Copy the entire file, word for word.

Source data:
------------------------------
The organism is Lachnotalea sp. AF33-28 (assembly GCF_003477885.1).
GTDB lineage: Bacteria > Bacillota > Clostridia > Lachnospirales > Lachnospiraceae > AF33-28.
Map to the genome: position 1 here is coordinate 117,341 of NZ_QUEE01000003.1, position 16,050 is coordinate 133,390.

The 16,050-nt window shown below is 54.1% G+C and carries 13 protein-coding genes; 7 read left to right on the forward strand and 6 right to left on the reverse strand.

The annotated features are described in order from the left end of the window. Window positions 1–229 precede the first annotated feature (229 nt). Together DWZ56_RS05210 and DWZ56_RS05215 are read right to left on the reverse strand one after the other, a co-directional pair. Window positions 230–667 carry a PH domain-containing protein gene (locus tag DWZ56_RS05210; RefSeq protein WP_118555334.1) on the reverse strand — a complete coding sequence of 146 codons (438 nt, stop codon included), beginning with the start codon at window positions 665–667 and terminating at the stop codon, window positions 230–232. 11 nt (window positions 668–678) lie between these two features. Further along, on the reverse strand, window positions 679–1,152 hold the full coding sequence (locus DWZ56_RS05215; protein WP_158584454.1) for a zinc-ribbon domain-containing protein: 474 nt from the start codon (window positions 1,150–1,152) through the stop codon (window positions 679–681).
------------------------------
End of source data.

The organism is Lachnotalea sp. AF33-28 (assembly GCF_003477885.1).
GTDB lineage: Bacteria > Bacillota > Clostridia > Lachnospirales > Lachnospiraceae > AF33-28.
Map to the genome: position 1 here is coordinate 117,341 of NZ_QUEE01000003.1, position 16,050 is coordinate 133,390.

The 16,050-nt window shown below is 54.1% G+C and carries 13 protein-coding genes; 7 read left to right on the forward strand and 6 right to left on the reverse strand.

The annotated features are described in order from the left end of the window. Window positions 1–229 precede the first annotated feature (229 nt). Together DWZ56_RS05210 and DWZ56_RS05215 are read right to left on the reverse strand one after the other, a co-directional pair. Window positions 230–667 carry a PH domain-containing protein gene (locus tag DWZ56_RS05210; RefSeq protein WP_118555334.1) on the reverse strand — a complete coding sequence of 146 codons (438 nt, stop codon included), beginning with the start codon at window positions 665–667 and terminating at the stop codon, window positions 230–232. 11 nt (window positions 668–678) lie between these two features. Further along, on the reverse strand, window positions 679–1,152 hold the full coding sequence (locus DWZ56_RS05215; protein WP_158584454.1) for a zinc-ribbon domain-containing protein: 474 nt from the start codon (window positions 1,150–1,152) through the stop codon (window positions 679–681).